My Morning in Exile

I would like to take this opportunity to once again apologize for the “I Walk the Line” reference in this morning’s recaps which, in addition to being totally lame, didn’t even fit the proper rhythm of the song. Which is a crime, because a jumpy rhythm makes you feel so fine. It’ll shake all the trouble from your worried mind:

  • Does Jim Riggleman feature in the Nats’ future? Is there a funnier manager’s name than “Riggleman?” I think it would have to include the word “butt” to be funnier than that.
  • Some day I hope to take my children to Cooperstown so that they may have a chance to see Eric Bruntlett’s jersey.
  • Would you give Rich Harden $60 million?
  • Nick Johnson continues to be hurt which is in turn hurting the Marlins.
  • I’m pretty excited for the Dodgers-Rockies series.
  • Billy Wagner says no to Boston. I equivocated a bit when I wrote this blurb this morning, but with a few hours’ thought to the matter, I can’t say that I’d make a different decision in Wagner’s place. Look how quickly the Sox used and then cut Smoltz loose. Yes, playing with a winner is nice, but Wagner has been to the playoffs before. Apart from that, what possible benefit is there to him pitching in Boston this year?
  • Hmmm, now I’m wondering whether the lyric “shoeshine boy” is racist. I mean, it’s possible that the character in the song really was a “boy” in the sense that he was 11 years-old or something, but it was recorded in Memphis in the mid 50s . . .damn, I like that song too.

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    1. Chris H. said...

      I would argue that Riggleman is, essentially, a replacement-level manager.  He won’t make tremendous blunders (like the time Terry Bevington gestured to the bullpen for a reliever when there wasn’t one warming up).  He will manage using the the “standard” (i.e. tired, old) rules that mediocre managers have been using for decades.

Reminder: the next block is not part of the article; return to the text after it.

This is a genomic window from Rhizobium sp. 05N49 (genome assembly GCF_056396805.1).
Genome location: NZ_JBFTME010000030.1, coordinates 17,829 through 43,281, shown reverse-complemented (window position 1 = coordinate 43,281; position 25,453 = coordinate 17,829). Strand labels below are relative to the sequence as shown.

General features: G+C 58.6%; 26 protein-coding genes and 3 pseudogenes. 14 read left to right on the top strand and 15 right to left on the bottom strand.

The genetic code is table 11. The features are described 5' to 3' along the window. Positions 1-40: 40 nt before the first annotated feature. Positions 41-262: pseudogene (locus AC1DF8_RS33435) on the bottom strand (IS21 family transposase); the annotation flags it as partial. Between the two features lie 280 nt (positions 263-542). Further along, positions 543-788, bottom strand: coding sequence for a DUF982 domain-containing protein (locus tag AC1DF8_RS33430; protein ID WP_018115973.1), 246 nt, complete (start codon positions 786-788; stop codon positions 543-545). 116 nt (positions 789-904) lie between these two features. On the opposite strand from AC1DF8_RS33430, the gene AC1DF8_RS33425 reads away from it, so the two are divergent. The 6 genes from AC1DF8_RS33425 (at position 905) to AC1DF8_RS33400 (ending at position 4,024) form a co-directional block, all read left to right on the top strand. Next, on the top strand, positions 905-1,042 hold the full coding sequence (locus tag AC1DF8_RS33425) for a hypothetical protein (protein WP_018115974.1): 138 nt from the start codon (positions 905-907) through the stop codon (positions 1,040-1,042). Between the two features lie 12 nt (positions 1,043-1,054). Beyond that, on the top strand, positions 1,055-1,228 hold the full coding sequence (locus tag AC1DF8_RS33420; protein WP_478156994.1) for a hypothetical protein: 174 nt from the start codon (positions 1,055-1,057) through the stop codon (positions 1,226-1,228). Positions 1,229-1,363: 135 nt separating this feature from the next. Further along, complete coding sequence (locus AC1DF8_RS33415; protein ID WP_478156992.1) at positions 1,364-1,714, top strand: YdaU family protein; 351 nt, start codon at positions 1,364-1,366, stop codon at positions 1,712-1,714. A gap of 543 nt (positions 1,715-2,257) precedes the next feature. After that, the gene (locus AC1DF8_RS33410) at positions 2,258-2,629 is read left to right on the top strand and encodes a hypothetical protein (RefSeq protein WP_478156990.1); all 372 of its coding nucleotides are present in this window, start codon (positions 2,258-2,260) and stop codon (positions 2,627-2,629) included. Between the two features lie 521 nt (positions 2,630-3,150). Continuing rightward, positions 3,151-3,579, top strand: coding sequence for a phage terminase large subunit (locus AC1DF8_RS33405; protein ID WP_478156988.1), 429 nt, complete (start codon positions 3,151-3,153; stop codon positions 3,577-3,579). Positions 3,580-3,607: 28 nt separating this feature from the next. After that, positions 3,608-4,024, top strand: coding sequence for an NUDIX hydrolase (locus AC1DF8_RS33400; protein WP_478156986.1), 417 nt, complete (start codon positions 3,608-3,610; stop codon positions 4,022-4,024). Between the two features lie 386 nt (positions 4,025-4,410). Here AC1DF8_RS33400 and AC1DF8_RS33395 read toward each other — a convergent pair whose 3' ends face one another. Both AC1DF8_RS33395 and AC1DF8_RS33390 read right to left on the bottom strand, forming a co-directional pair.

He won’t be colorful for the crowds.  He won’t develop the youngsters.  He won’t show a single ounce of creativity or willingness to embrace new ideas or ways of approaching the game.  He won’t drive you crazy the way, say, Dusty Baker would, but never for a moment will you feel like he’s sparking anything or causing anything positive to happen.

      He will *always* put the speedy guy at the top of the lineup.  He will *always* bring in a lefty to face a left-handed batter in a late-game situation, without regard for how effective that particular pitcher is against lefties, etc.  He will *always* bring the designated closer in when there’s a save situation.

      Which, it must be said, doesn’t differentiate him from many other ML managers.  As I said…he’s replacement-level.

    2. Jake said...

      Butt Riggleman would be a great name for a manager.  As would, of course, Turd Ferguson.  They can have lunch at Fuddruckers.

    3. Detroit Michael said...

      Bean Stringfellow, Wagner’s agent, has a pretty odd name too.  Somewhat you resisted the temptation to comment on that one!

      In the old days, a chance at the bonus money from winning the World Series was a big deal and would have factored more prominently in Wagner’s decision whether to join Boston.  Now, it does even merit a mention:  it’s not much more than rounding error to Wagner.

    4. Sara K said...

      re: “boy” – The first few times I saw Casablanca, I thought it was really strange that Ilsa referred to Sam as “that boy at the piano.”  I mean, jeez, Dooley Wilson was easily 40 in that film, probably more like 50. I thought that maybe the scriptwriter had envisioned a younger man to play the part, and they just didn’t bother to change it when they hired Wilson.  Wasn’t for years until I realized what was meant by “boy.” I’m guessing that the same applies to “shoeshine boy,” though I hadn’t thought about it until you posed it here. How times change…

    5. Aaron Whitehead said...

      This one shocked me—in the MLB World Series film of the ‘68 World Series, announcer Curt Gowdy (I’m pretty sure it was Curt) refers to Willie Horton as the Tigers’ “strongboy.”  Has anyone ever heard that word before?  Why would Gowdy avoid the more common “strongman?”  Either Willie was really young in Gowdy’s eyes—or he was really black.

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